- I love the Big East Tournament. Absolutely, completely and with all my heart. I’m not from the Northeast and have always followed the ACC more closely (through a combination of geography and TV contracts), but there has always been something about the Big East Tournament that resonates with me. I’m not sure if it’s the location of the tourney (MSG is the Mecca) or the fact that they play games all day long starting on Wednesday, but I’ve always wanted to take a vacation and go to New York for the week to watch the Big East Tourney. Some people dream of going to Paris or Rome. I dream of watching the Big East Tournament and drinking in New York for five straight days…one day soon I’m going to make that happen.

- It’s been so long since I’ve seen Rutgers participate in the Big East tournament that I’d almost forgotten that they were even eligible to participate in it. I’m not saying they haven’t been it at all in recent years (I’m sure they have) it’s just that they are usually eliminated before I even get home from work on Wednesday so I don’t even bother to notice their participation. With that said, I was openly rooting for them to beat Seton Hall last night. Not only do I have a growing man crush on Quincy Douby (and his Cris Carter-esque eyebrows), but I’m also strangely infatuated with the rotation of rotund big men that Gary Waters employs. Actually, though I’m sure that it won’t happen (the Big East is too good), I’m going to continue to hope that can Douby put the Scarlet Knights on his back and carry them to the Big East Championship game (and win it?) ala Randolph Childress and Wake in 1995, right down to Douby re-enacting the classic “No, over here.” move on UConn’s Marcus Williams. Who (coincidentally) happens to be the closest thing to Jeff Mcinnis in a over a decade. Think about it: Good/Great passer playing with an insane collection of talent, average athlete, clever game, good floater, questionable character. In fact, Andre LaFleur might want to keep closer tabs on his wife. I’m just saying.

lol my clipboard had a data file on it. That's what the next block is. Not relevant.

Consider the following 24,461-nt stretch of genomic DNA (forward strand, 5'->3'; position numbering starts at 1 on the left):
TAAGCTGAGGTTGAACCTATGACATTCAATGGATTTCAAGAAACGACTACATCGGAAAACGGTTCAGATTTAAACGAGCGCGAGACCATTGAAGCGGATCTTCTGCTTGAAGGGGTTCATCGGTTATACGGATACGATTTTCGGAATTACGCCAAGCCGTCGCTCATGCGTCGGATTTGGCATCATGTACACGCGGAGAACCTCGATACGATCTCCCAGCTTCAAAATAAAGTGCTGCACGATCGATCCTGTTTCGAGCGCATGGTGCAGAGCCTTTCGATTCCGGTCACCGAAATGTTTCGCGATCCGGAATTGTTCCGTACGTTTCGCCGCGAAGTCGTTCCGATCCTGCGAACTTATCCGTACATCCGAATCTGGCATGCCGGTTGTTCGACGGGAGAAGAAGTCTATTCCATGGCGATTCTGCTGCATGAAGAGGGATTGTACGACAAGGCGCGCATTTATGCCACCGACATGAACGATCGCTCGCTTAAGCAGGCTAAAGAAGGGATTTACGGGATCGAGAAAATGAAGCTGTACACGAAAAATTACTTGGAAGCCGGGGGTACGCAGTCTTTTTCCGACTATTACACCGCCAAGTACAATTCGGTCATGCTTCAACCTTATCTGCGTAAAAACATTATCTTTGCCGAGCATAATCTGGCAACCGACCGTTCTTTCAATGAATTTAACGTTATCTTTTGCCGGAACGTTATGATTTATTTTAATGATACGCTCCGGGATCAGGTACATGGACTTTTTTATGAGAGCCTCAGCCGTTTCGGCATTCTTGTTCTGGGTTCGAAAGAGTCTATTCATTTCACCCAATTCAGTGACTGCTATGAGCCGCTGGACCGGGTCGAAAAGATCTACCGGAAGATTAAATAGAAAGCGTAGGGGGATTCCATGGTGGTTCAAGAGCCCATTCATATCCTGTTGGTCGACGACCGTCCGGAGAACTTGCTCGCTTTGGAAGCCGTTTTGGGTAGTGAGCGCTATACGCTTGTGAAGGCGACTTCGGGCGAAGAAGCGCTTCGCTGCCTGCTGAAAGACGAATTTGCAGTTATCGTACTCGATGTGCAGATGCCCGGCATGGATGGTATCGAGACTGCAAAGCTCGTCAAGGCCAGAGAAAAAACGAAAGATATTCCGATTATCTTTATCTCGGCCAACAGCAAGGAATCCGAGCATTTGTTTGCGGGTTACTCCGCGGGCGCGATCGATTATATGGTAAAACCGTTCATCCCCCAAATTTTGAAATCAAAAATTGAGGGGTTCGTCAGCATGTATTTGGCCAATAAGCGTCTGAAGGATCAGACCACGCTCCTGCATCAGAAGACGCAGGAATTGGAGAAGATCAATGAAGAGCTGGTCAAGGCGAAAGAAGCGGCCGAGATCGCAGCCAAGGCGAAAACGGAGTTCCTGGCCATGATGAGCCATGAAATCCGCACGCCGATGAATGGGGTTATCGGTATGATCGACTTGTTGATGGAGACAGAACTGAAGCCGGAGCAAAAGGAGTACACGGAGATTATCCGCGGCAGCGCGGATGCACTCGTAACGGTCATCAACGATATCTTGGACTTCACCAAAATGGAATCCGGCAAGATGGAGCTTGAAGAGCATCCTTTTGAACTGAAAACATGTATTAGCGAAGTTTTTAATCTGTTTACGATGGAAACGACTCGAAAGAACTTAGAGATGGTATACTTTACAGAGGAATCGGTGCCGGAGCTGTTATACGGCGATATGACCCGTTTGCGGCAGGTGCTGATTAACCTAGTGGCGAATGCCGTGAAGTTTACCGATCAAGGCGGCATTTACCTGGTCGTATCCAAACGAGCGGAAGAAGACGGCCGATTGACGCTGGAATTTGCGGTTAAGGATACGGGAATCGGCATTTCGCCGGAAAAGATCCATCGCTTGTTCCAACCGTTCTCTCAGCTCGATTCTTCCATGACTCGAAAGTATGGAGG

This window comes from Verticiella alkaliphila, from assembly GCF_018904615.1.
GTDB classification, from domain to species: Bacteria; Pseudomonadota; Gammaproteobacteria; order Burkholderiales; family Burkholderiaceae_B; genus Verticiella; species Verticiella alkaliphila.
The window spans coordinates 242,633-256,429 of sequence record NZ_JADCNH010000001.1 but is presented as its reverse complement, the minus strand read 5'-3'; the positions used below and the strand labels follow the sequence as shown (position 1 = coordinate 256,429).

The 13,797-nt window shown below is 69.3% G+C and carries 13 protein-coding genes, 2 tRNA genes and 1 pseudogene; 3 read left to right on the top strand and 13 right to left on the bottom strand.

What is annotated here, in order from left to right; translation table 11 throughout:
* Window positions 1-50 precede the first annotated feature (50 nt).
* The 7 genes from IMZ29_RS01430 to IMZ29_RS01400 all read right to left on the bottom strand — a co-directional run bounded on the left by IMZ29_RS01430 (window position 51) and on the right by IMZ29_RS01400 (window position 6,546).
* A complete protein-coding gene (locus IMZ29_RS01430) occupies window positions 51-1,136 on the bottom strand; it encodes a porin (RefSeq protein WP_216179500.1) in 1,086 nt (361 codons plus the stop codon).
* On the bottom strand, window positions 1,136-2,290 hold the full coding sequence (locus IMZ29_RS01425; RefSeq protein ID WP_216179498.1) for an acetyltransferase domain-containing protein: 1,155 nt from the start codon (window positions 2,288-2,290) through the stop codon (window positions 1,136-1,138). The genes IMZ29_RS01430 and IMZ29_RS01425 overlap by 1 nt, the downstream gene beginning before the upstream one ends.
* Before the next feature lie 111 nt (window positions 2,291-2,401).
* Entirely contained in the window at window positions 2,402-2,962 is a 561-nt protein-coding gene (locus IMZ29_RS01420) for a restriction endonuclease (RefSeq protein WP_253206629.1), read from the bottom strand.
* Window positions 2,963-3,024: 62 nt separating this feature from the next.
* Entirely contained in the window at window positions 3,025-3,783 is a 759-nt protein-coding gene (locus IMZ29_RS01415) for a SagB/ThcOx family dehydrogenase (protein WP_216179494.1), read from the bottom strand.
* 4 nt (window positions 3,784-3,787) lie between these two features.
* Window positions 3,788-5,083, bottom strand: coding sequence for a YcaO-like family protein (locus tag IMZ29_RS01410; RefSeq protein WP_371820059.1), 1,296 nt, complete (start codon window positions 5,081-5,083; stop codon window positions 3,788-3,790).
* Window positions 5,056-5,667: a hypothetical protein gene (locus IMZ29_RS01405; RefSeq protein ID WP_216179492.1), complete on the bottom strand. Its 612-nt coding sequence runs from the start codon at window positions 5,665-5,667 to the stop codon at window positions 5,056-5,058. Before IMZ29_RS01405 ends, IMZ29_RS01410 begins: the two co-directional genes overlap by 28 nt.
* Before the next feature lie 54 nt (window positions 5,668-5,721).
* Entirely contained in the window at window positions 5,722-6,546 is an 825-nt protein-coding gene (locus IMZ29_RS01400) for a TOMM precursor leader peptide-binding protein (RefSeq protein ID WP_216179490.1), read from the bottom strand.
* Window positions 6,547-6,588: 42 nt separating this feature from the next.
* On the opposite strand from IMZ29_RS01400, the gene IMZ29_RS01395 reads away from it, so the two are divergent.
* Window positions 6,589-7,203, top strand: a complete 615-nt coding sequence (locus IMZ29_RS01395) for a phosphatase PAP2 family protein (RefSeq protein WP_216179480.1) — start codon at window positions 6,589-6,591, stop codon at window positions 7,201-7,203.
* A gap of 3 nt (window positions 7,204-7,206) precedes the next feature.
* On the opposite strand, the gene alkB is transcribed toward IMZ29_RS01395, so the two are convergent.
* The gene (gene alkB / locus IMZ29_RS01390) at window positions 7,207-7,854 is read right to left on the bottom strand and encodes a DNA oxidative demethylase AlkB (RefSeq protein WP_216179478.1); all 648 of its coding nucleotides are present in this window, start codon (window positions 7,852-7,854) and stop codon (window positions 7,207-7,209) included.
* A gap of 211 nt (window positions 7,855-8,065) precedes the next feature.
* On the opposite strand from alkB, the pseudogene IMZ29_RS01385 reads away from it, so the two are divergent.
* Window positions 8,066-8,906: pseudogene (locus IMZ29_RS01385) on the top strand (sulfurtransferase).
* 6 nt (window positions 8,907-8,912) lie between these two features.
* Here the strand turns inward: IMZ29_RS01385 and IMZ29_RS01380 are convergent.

- Even though I’ve already done it once in this space today and I’m not a big fan of anointing a player as the “next so and so”, I’ll be damned if Steve Novak isn’t the next Matt Bullard.

- I hate Digger Phelps. Amazingly enough, I always seem able to avoid his idiotic ramblings until this time of year when the sheer paucity of non-ESPN college hoops coverage makes it nearly impossible for me to watch basketball without being suckered into listening to his horribly biased opinions. I find it personally offensive that he is paid to watch (presumably) and analyze college basketball. No more than five minutes after the conclusion of the Seton Hall-Rutgers game last night, Digger was listing his reasons for Seton Hall’s abysmal offensive performance when he stopped because he couldn’t remember the name of SHU’s Kelly Whitney despite the fact that Whitney is a senior starter and All-Big East player whose game had just concluded. Personally, I’m not quite sure how Dave Revsine managed to keep himself from stabbing Digger in the ear with his highlighter.

Digger Phelps: Making the dumb even dumber for only $19.95